The woman at the well has all these. She is human. She has sin, hidden and in the open. Just like you and me. She is very thirsty. She must have been shocked at Jesus’ insight. “I see you are a prophet.” She says and pushes back on another source of thirst, the relationship between Jews and Samaritans. “You people tell us we aren’t worshiping properly because we worship on this mountain.”

“… the hour is coming, and is now here, when the true worshipers will worship the Father in spirit and truth, for the Father is seeking such people to worship him. God is spirit, and those who worship him must worship in spirit and truth.” Is Jesus answer.

In other words, “it’s not the place, it is the object, and the truth that God brings in his Son.”

“When the Messiah comes, he will tell us the truth.” She confesses her faith in God sending a Savior. Jesus says it plainly.

“I who speak to you am he.”

“I’m speaking the truth of God to you. You have sin that makes you thirsty. Trust in me and your thirst will have an answer.”

She drops everything, she has forgotten her shame and guilt. She goes to the people that shame her. She wants them to know what she heard.

“Come, see a man who told me all that I ever did. Can this be the Christ?”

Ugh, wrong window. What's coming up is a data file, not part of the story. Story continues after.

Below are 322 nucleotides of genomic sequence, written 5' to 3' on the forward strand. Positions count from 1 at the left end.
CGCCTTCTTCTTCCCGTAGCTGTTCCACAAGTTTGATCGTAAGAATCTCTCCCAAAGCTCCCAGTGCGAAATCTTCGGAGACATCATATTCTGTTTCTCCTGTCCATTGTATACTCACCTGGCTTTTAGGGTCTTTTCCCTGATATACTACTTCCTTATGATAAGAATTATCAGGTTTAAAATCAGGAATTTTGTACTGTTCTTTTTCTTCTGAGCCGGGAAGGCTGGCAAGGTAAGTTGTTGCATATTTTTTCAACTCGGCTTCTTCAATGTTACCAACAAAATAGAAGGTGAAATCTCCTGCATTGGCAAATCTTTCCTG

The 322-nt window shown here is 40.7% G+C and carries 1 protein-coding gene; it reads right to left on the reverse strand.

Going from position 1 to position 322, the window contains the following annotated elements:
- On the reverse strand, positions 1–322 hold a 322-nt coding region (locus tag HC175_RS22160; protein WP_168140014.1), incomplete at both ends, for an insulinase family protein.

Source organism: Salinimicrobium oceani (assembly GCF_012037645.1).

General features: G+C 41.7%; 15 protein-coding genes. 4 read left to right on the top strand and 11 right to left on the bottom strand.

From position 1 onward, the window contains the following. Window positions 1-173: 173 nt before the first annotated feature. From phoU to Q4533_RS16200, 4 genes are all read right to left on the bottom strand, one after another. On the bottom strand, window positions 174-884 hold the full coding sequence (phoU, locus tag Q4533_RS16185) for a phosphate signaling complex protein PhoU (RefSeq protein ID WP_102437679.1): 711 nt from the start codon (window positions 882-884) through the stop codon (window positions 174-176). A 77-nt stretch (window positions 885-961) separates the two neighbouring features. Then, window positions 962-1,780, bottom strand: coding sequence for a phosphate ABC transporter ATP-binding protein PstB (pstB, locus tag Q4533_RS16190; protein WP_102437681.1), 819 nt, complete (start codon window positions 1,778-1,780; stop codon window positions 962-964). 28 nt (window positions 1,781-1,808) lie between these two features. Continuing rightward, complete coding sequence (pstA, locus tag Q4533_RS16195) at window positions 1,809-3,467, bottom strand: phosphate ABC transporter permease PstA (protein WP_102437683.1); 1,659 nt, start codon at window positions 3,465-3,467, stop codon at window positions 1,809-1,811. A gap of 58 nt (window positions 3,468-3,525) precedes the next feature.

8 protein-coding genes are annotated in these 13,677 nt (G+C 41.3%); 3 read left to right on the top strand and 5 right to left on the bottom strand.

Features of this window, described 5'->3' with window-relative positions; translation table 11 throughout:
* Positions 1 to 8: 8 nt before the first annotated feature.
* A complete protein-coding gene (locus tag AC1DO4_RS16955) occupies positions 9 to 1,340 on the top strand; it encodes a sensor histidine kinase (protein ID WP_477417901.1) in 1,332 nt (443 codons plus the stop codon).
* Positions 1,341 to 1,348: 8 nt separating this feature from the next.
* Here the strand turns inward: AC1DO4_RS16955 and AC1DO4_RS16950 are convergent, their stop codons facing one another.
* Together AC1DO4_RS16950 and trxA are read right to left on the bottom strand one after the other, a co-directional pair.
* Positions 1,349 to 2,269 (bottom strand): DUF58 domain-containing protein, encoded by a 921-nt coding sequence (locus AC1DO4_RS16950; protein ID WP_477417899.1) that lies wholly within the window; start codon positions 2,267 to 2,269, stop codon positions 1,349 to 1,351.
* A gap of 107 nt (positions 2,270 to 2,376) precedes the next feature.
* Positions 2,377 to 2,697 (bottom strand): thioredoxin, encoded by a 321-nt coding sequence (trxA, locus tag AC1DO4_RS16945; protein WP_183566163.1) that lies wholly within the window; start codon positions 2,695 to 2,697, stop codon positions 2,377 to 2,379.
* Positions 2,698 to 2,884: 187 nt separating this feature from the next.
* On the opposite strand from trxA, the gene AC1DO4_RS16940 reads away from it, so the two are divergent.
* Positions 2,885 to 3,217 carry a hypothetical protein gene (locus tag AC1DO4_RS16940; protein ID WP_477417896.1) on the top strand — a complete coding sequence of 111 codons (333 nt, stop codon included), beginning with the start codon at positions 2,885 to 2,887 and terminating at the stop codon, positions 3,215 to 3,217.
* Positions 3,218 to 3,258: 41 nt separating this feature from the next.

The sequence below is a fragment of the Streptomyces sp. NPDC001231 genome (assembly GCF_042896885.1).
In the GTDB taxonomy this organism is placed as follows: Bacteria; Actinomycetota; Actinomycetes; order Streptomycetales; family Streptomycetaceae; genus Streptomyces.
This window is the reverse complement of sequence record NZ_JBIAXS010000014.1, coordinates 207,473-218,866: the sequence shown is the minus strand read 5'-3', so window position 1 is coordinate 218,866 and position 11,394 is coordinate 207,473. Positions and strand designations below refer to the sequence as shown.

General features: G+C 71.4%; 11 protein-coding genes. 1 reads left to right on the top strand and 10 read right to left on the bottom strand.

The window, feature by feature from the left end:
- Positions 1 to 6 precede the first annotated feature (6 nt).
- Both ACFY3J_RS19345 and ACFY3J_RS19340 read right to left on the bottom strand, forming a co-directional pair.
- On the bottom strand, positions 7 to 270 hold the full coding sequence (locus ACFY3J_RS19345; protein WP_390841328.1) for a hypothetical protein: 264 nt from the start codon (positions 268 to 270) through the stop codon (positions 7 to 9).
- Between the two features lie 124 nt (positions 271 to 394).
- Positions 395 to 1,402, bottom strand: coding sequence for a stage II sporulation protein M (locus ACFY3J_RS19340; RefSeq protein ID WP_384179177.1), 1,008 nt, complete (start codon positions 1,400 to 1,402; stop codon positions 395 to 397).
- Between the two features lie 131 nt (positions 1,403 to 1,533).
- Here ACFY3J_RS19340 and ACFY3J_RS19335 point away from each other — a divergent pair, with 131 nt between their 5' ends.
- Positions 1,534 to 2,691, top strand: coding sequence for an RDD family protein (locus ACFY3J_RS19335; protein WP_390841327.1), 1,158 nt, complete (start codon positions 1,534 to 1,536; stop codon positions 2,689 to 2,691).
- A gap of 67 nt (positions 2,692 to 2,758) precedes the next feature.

Because of her actions, and Jesus’ confrontation with the truth, many people of Sychar came and received living water to end their thirst.

Many Samaritans from that town believed in him because of the woman’s testimony,

I don’t have to ask if you are thirsty. It is a fact of human existence. We thirst for things to be different. Jesus has an answer for it. He answers on the cross. Sin is the root cause of this thirst. Our Lord deals it to death there. At his feet we receive the living water of forgiveness. It’s easy to blame everyone else for our problems, but it is our sin always involved. Like the soldier at the foot of the cross (John 19:34, ESV), living water from Jesus side flows over us and washes us clean. His blood flows into the chalice of the Supper. We drink it deeply and receive his gift of life. Our thirst is quenched. We are at peace with God, our sin is dealt with. We have a relationship with the Father through Jesus. A relationship that pours out living water continually. A relationship that is founded in the cross and confirmed through the life-giving water of Holy Baptism. When we remember God’s promises and gifts given to us in this sacrament, we can drink deeply and revive, and quench our thirst.